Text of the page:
The Volokh Conspiracy

Mostly law professors | Sometimes contrarian | Often libertarian | Always independent

Free Speech

Sealing and People Covered by Domestic Violence Protective Orders


McCoy v. Colorado Dep't of Human Services, decided June 4 by the Tenth Circuit (Judge Joel Carson, joined by Judges Scott Matheson & Mary Briscoe), upheld the dismissal of a pro se lawsuit, but said this about the plaintiff's motion to seal:

In its final order the district court restricted the public's access to the filings and orders on its docket and redacted McCoy's address. Those restrictions remain in effect in district court. We take judicial notice that the district court has also sealed at least three other cases brought by McCoy involving similar subject matter.

We provisionally sealed the entire appeal. But we issued an order directing McCoy to show cause whether and why her address and/or the filings in this appeal needed to remain sealed. She has filed a response.

"A party seeking to file court records under seal must overcome a presumption, long supported by courts, that the public has a common-law right of access to judicial records. To do so, the parties must articulate a real and substantial interest that justifies depriving the public of access to the records that inform our decision-making process."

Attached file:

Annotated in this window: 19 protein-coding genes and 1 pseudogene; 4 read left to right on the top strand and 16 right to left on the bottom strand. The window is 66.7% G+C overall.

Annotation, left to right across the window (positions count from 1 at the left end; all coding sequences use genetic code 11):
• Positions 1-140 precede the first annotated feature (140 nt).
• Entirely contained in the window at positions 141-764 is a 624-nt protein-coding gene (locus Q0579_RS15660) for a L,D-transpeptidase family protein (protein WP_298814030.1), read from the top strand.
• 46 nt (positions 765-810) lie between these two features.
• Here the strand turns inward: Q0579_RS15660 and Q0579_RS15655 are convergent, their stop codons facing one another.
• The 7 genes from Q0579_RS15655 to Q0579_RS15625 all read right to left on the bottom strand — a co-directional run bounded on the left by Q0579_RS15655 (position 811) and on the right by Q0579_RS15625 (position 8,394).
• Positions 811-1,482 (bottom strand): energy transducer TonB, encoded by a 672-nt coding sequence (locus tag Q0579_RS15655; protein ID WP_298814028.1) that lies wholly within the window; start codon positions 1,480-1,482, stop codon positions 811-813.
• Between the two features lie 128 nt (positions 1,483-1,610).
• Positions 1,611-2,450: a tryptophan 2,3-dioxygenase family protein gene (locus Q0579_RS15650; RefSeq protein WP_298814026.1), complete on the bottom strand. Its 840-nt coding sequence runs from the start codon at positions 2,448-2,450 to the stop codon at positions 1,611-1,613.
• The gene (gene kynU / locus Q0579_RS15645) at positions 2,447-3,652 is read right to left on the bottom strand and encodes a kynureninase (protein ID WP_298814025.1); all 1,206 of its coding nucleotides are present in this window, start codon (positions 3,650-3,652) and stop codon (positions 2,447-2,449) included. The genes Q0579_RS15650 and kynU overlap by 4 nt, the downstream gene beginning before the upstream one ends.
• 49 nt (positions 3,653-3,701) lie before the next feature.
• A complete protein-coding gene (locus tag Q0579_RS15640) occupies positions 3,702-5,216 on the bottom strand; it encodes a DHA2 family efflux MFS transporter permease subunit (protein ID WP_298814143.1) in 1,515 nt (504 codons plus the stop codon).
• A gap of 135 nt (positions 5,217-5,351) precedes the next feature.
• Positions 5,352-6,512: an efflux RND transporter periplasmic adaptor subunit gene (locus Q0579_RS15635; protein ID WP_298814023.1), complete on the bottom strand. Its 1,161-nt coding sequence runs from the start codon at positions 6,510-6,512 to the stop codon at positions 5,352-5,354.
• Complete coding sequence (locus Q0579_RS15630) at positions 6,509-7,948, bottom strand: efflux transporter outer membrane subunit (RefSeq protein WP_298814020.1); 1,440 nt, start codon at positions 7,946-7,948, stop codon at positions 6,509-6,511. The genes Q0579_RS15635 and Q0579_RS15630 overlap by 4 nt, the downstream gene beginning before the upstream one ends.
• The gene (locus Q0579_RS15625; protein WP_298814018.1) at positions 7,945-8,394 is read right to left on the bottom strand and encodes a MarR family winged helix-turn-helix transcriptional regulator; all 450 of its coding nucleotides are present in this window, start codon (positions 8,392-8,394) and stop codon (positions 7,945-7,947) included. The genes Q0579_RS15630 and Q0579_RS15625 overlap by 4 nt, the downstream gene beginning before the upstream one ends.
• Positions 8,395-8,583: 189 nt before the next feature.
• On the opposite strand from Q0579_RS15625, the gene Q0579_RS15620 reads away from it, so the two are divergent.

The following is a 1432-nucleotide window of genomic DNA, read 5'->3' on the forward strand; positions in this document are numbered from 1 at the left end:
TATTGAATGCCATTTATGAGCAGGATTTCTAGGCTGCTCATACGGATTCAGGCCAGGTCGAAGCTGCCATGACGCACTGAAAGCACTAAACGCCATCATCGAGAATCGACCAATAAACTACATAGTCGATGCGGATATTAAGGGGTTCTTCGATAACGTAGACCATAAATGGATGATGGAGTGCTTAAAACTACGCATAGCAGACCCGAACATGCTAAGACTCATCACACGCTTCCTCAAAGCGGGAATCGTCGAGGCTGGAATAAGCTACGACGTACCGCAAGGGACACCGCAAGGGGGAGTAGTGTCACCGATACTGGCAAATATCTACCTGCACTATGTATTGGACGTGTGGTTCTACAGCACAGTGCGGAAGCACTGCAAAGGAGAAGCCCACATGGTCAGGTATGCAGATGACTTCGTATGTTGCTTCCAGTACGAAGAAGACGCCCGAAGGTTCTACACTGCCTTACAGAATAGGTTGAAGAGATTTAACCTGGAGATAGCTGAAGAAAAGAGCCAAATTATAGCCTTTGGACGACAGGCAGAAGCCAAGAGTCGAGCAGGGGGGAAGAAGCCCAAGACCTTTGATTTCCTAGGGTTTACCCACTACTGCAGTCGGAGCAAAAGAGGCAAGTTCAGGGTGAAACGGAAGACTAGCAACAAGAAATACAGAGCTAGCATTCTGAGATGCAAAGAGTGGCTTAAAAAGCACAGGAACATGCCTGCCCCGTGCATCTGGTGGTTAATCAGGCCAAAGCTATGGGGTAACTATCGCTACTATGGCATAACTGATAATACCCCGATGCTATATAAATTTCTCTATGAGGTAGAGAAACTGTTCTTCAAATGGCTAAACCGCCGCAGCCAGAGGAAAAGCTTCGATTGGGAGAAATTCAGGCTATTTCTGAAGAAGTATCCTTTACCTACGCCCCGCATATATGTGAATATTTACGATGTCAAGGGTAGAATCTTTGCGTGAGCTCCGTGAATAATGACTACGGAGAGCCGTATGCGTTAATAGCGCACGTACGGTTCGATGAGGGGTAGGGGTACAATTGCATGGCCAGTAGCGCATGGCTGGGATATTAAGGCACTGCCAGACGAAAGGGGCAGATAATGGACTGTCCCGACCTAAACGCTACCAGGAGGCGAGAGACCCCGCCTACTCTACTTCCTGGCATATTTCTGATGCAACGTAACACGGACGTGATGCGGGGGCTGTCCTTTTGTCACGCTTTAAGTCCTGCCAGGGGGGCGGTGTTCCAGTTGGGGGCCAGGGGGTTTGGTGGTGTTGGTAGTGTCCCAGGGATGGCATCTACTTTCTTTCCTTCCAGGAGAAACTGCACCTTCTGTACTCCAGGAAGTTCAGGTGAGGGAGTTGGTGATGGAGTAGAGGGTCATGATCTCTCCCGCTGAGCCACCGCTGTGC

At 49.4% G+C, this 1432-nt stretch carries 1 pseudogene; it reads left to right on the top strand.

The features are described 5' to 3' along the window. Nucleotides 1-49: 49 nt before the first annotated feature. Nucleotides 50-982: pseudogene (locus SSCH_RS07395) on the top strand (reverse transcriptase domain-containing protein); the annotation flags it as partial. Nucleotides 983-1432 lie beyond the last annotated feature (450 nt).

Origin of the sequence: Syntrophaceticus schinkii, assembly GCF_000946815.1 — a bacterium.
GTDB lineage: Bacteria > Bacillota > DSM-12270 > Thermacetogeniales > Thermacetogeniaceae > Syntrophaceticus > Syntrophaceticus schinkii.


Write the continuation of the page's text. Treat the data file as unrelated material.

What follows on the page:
McCoy asserts that she and her children are survivors of domestic violence and human trafficking, are the subject of state-court protective orders, and are at risk of being killed if they are located. The docket, the record, and the filings in this appeal reflect her street address, and the panel has determined it is appropriate to redact that information. To the extent McCoy seeks to seal other information in this case, however, she has failed to satisfy her burden. We therefore order as follows:

  1. The clerk of this court shall unseal this appeal.
  2. The record on appeal and any documents separately filed under seal (g. her motion to proceed IFP in this court) shall remain under seal.
  3. The clerk shall redact McCoy's address, including her telephone number and email address, from the court's docket and from orders, pleadings, and correspondence filed in this appeal, including accompanying envelopes.